Besides, compared with “made in India” products, Chinese merchandise is relatively cheap and of great variety and high quality, especially in terms of more complicated goods which India firms lack key techniques to produce, domestic vendors pointed out.

“Based on my experience, Indian clients are always looking for cheap commodities that their citizens can afford… so it’s hard for retailers to give up Chinese-produced goods that are price competitive,” Pan said.

While domestic firms remain largely unaffected, Indian’s economy might be the one that is actually being hurt, analysts pointed out.

In 2016, China’s exports to India totaled $58.32 billion, and imports from India stood at $11.76 billion. This led to a trade deficit of $46.56 billion.

Exports to India only represented about 2.7 percent of China’s total export volume last year, meaning that the export of small commodities is almost negligible, experts said.

“The economy of India is largely dependent on China,” Wu said. “Boycotting Chinese goods could take a toll on India because the country has to produce the commodities using more labor and materials due to its low level of industrialization.”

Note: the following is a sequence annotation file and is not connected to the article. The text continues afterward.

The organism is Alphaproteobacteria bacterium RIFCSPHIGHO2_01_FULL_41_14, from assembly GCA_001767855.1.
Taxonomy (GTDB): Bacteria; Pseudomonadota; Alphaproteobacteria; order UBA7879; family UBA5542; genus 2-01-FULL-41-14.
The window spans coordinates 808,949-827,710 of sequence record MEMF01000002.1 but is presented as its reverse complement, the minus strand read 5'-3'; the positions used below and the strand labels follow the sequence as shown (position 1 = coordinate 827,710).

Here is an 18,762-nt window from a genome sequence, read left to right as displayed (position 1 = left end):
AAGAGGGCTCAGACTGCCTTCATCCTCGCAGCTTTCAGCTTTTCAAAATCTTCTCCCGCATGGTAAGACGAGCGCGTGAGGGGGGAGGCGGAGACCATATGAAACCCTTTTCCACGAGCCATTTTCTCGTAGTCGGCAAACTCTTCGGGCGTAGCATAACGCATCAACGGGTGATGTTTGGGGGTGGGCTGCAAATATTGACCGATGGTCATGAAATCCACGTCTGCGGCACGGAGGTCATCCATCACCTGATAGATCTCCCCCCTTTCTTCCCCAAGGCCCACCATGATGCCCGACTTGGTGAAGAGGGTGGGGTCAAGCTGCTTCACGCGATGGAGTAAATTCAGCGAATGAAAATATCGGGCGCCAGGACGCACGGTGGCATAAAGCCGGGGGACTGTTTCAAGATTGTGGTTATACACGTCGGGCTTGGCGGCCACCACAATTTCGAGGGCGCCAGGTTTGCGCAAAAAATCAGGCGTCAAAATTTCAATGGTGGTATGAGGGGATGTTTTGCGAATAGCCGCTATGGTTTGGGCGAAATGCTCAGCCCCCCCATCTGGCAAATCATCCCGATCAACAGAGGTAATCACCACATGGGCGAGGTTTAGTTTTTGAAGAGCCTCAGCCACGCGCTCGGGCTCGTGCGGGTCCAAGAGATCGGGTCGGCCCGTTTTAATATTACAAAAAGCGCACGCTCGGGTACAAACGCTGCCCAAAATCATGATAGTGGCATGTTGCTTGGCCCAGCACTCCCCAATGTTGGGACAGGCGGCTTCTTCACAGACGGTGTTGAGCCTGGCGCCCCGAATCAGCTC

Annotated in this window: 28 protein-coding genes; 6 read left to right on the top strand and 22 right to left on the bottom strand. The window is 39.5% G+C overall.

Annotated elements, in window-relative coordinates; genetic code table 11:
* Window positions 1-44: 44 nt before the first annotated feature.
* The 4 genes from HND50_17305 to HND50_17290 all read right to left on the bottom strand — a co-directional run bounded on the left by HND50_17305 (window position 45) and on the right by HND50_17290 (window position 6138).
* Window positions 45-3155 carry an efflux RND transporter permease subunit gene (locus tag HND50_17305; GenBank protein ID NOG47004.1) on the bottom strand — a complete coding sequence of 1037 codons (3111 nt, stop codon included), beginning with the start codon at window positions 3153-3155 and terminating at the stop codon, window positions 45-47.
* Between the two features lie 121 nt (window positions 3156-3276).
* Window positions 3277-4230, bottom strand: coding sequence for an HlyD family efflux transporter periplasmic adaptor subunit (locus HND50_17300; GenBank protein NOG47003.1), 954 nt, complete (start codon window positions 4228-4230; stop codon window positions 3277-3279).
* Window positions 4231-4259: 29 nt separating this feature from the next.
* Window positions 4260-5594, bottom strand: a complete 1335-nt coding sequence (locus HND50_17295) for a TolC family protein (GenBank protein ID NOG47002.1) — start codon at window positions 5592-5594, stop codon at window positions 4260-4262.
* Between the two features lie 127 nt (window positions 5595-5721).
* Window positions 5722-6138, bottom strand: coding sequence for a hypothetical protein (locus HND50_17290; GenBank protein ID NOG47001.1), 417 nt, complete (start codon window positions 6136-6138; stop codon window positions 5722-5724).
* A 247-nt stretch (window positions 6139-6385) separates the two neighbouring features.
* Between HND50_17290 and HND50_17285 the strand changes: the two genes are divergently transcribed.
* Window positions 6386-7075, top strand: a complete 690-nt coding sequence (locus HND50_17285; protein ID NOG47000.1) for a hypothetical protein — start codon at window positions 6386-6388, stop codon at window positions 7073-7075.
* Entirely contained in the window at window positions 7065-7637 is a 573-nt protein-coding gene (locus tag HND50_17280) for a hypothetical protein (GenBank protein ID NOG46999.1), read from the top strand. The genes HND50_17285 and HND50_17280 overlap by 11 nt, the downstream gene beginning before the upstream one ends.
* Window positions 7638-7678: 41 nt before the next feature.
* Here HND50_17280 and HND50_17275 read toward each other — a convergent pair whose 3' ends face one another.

Source: Global Times

Sea code shuts out intervention

Chinese Foreign Minister Wang Yi is surrounded by journalists at the 50th ASEAN Foreign Ministers’ Meeting and its dialogue partners, in Manila, Philippines on Sunday. Photo: AP

Photo: Xinhua

The adoption by China and ASEAN countries of the framework of the Code of Conduct (COC) in the South China Sea has shattered any reason for non-regional countries to intervene, experts said.